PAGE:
- Gunman was volatile, he fired a gun at home
- Village headman warned him about violence
- Police acknowledged slow response
THA UTHAI, Thailand, October 12 (Reuters) – The ex-police sergeant behind Thailand’s worst massacre was firing a gun in his backyard days before killing 36 people, including 22 of them stabbed while asleep.
Neighbors said the sound of 34-year-old Panya Khamrap’s 9mm pistol broke the silence during several nights in the sleepy village of Tha Uthai.
This was the latest show of violence for the once-village success story ex-police officer who, despite still investing in some of the authority bestowed by his old job, turns into an angry, introverted man in a downward spiral.
Register now for FREE unlimited access to Reuters.com
“How were we going to report him to the police? He was the police,” said Phuwan Polyeam, 29, who lives nearby with his two children.
Panya shot and stabbed his neighbors, including a childhood friend, in a three-hour attack in his hometown, killing 36 people.
The 22 child victims in the nursery were boys and girls aged two to five years. In seven hospitals.
Violence – deadliest massacre The number of children anywhere in recent years – has stunned the country.
Authorities initially blamed the drugs. Panya was identified by the police as a user of methamphetamine pills known as yaba and was fired in January for drug possession.
Police, however, said at an autopsy last Thursday that there were no traces of drugs in Panya’s system on the day of the murders.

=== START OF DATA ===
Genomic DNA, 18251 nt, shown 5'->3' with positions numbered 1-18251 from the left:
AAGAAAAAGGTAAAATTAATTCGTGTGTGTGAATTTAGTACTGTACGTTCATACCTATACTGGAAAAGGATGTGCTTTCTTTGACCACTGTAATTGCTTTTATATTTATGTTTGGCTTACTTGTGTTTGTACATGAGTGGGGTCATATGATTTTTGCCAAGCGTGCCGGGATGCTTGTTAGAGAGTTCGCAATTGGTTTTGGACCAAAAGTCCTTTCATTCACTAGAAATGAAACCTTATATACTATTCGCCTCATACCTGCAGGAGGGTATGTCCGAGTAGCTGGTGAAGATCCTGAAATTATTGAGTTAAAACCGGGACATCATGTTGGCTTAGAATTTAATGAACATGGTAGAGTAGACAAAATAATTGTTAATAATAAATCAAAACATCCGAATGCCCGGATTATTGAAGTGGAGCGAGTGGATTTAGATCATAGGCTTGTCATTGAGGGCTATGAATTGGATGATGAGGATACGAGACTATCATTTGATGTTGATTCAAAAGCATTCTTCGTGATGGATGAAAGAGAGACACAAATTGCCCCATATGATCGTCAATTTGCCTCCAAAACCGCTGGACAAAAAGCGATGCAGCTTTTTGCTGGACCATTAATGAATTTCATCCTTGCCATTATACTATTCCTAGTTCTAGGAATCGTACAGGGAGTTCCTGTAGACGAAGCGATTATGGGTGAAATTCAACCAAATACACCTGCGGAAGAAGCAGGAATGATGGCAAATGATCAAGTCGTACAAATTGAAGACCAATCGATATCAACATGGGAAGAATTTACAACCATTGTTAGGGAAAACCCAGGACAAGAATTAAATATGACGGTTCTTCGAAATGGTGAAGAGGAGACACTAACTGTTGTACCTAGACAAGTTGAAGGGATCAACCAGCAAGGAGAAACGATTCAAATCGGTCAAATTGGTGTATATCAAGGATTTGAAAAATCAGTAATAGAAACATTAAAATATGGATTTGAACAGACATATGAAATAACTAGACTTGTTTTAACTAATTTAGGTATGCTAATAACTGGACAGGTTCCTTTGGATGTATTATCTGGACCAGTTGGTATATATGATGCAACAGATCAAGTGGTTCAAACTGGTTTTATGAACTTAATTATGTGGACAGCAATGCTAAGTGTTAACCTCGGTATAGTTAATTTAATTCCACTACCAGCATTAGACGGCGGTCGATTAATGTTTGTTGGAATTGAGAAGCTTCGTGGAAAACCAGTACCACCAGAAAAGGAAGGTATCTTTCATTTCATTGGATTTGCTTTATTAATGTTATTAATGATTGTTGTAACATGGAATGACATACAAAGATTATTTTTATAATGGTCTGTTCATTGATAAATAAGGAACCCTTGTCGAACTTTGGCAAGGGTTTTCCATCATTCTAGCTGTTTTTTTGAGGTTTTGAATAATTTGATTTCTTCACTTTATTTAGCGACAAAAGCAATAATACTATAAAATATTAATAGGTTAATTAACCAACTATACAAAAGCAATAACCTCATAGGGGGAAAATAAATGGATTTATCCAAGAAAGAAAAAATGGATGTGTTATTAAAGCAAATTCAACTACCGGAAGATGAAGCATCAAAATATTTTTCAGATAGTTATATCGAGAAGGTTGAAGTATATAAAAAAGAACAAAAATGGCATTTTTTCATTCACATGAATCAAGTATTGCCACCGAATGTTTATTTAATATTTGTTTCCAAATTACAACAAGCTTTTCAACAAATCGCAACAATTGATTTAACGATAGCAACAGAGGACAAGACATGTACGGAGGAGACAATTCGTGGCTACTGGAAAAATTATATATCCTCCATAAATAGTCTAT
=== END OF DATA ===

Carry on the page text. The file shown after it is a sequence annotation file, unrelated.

General Surachate Hakparn, Thailand’s deputy chief of police, told Reuters that the violence stemmed from “exploded emotion” and cited his dismissal from the police and legal, money and family problems.
Panya’s movements that day are uncertain. Multiple murders have been committed in different locations, and the police have yet to make a comprehensive statement.
Reuters created a timeline of events through interviews with neighbors, witnesses and an investigator.
They described three hours of horror and a slow police response. Phone records confirmed many details.
Surachate acknowledged that the police response was slow and that officers arrived too late to stop the murder. He also pointed lawThis prohibits even licensed gun owners from shooting at home or in public.
“If there was an arrest, these wouldn’t have happened,” he said.
SIGNS OF TROUBLE
Nong Bua Lam Phu is a poor northeastern province filled with rice and sugarcane fields.
Panya grew up in the remote village of Tha Uthai and attended high school before earning a place to study law at one of Bangkok’s top universities. He later got a job in the police and worked in some of the capital’s wealthiest neighborhoods.
However, he returned home in 2020. A newly divorced woman who works at a karaoke bar and moves in with her son.
He worked at a police station but was fired for drugs in January. Colleagues said he got angry easily and got into fights.
There were other disturbing signs as well. A neighbor said he locked his girlfriend and son inside while they were going out.
The vice-president of a neighboring village told the media that Panya praised the slaughter of 29 people at the hands of a soldier in another province in 2020 and said he would kill more. He refused to be interviewed.
Another neighbor said the village chief had warned Panya of his behavior days before the attack. Neighbor Suwan Tonsomsen said they had an argument and the village headman said he was scared. The chef could not be reached for comment.
Earlier on the day of the massacre, Panya appeared in court on drug charges. The decision would be made the next day. Before dawn, the neighbors heard him arguing with his girlfriend in their small house on the edge of the village. The police said he told her you were leaving him.